It happens you know. Break-ups.
Day after day, customers buying your products and services.
Happiness one day, sharing their bliss for your business, and then?
So how exactly does that happen? The customer, one day changing their status from “in a relationship” to “single” again. Out of the blue they are looking for something new and better.
I hear the responses from business owners: it’s the new short-attention span generation, they get bored too easily. Really, it’s the customers fault? Look again business owners. Look at the complaints on Yelp and make a list of customers who didn’t come back. What did you promise them? What was your brand promise?
One of the most overlooked aspects of owning a small business is the brand promise. The one that says: My business will (fill in the blank) forever. McDonalds never breaks that promise. They make sure that each and every day, in every city in the world, someone is there to greet customers and serve up the crispiest french-fries on the planet with an inexpensive burger and drink. We can choose not to go there, but we know that when we do, they will honor their promise to us. Fast, consistent and low-cost food. It’s not a noble promise, but it is their brand promise, and they take it very seriously.
Small businesses think their promise is to provide the product and service. But think again. Your brand promise is the deep, emotional connection that customers have to you.
Let’s look at Hair Salons. Millions of women in America lay down plenty of dough to have their hair done. They search out the promise of stylish cuts that make them look and feel beautiful, but sometimes that promise is superficial. Salon owners (like many small business owners) do not go deep enough into their promise to make it long lasting and worthy of friend sharing.
Here is the scenario: A customer chooses a top rated salon from Yelp for a hair makeover. First visit is bliss. Receptionist welcomes them, offers a selection of beverages. The stylist greets her right on time making her feel like the most important client of the day. Hair looks great. Second visit, the receptionist is busy answering calls and forgets to ask if she wants a beverage. Customer grabs a water bottle. The stylist greets her a few minutes late, but is glad to see her again. Hair looks great. Third (and probably last) visit, the place is crowded and the receptionist is talking with the another stylist on break, K-cups are gone, customer is waiting 20 minutes, and by the time she is called back, the stylist is hurried. Hair looks great as usual, but the custotmer still feels annoyed.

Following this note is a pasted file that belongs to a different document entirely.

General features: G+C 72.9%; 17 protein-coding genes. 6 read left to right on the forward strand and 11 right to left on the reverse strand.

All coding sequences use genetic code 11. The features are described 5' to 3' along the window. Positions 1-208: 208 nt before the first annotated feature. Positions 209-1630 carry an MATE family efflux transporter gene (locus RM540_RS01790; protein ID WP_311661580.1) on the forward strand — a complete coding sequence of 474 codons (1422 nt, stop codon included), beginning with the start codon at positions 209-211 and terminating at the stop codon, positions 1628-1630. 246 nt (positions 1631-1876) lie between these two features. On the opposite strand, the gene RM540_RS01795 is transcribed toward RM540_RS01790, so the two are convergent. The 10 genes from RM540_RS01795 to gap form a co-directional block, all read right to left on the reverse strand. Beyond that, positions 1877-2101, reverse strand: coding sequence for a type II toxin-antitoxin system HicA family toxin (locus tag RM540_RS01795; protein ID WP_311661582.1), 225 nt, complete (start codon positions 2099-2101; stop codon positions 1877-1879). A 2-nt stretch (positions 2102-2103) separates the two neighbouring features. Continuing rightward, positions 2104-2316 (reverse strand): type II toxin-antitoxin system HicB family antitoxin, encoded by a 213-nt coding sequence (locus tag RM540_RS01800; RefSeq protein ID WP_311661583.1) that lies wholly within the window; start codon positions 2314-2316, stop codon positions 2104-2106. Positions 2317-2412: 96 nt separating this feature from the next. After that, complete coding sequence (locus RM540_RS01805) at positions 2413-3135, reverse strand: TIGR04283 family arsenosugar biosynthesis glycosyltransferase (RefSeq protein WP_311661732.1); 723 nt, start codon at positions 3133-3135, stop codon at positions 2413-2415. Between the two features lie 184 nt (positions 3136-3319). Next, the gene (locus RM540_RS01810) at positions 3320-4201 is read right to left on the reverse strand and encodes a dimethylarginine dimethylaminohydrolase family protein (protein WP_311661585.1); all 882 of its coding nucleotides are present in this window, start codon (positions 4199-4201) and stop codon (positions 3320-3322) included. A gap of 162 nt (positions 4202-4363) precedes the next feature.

So what was the Brand Promise?
You promised the client they would look and feel good. Like a rock star! Sure, the stylist gave a great cut and color, but the real promise wasn’t given. Consistent rock-star-feeling service. Did you go to the salon for the coffee? No, but it made you feel special to have it offered. Is your time important? Hell yes! If a stylist is running behind, a call in advance, or a quick stop out –at the time of the appointment- with profuse apologies and a Hershey’s chocolate kiss would be nice. The receptionist? Yeah, the people in the lobby are the most important folks in the world. Take your appointment calls, but keep your chit chats to us. We are the rock stars you know!
Your Brand Promise needs to be defined. Look at the interaction from your customer’s perspective. Read the reviews and feel their pain. Why did you get one star? What was that customer really feeling? Customer service is about attention and consistency to the promise you made. It wasn’t just about the great hair style; it was being made to feel great by being the most important client of the day. It takes effort, but those relationships are rewarded with social sharing and referrals.
Break-up’s happen: Like personal relationships, when one partner feels they are not the most important person, the status changes. And every business owner knows that it is harder (and more expensive) to find new customers, than to keep the current ones happy. So make the promise and then keep it.
Do this today: Go and figure it out, your brand promise, and then hire someone to come into your place of business to see if your customers are really getting that promise. Start with your website, your blog, your social media pages. Make an appointment, order something. See if your business is really living up to the promises you made when you opened your doors. Just make sure the person is an objective third-party and be prepared to hear the truth.
What are your favorite businesses? What do they promise you? Are they delivering on that promise?